However, recent research into the human mind has found that the secret to success in any long-term endeavor, whether it be in business, relationships or investing, is an attribute called Emotional Intelligence (otherwise known as EQ). EQ is a type of intelligence thats significantly different to the standard IQ-based definition of smart were all used to. The topic of EQ has received significant coverage in the business world in the last few years, fueled in particular by Daniel Golemans books which are aimed at helping business people use the skill to further their careers and effectiveness.

Following the four facet Goleman model for EQ, the emotionally intelligent investor would, for instance, make investment decisions calmly based on a higher consciousness of who they are and with a positive personal relationship to money (the first facet of self-awareness). This is instead of making decisions based on an emotional impulse which sabotages their financial position. They also handle stress, disappointment and uncertainty more rationally, and dont allow those feelings or circumstances to control or initiate their decisions (the second facet of self management).

Going further, the emotionally intelligent investor would also understand the emotions of others such as their partner, spouse or family members, recognizing them and responding with empathy (the third facet of social awareness). Finally, a person with high Investment EQ would have the ability to maintain quality relationships with others around them when making investment decisions knowing how to, effectively and appropriately motivate them and manage their money energy using subtlety, delicacy and tact (the fourth facet of managing others).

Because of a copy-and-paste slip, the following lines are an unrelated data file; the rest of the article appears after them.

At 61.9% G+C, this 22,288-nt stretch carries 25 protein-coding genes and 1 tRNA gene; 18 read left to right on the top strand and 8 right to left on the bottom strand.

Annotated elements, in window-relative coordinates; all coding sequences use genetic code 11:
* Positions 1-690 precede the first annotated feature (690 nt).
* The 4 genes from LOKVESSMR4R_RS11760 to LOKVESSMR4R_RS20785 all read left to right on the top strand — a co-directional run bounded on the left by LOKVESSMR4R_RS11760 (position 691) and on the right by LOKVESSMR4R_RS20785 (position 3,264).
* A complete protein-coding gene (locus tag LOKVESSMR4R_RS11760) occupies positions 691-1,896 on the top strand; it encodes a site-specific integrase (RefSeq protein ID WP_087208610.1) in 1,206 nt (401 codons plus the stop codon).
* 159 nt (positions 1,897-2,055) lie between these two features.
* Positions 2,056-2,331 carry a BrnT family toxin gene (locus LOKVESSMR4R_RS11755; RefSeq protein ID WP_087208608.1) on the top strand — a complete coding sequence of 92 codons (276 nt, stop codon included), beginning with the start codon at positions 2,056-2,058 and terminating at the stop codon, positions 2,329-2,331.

But the role of EQ in investment has been little publicized, even though its application can be invaluable for investors. Whether this is because the investment process is seen as an objective, numbers-based, non-emotional process, or whether the investment industry has simply not been made sufficiently aware of the existence of EQ, is unclear. Certainly, we believe that both a high level of EQ, combined with sound financial knowledge, strategy and advice, can make the difference between great investors and the also-rans. But sound financial knowledge will not do it alone.

So why is understanding Investment EQ so powerful? It is the ability to give a person enough confidence, focus and rationality to remain committed to their strategies even when the market value of their portfolio is declining, not living up to expectations, or being superseded by other strategies. Investors with a high EQ, in the long term, worry less about their investments, reap higher returns, and make fewer mistakes.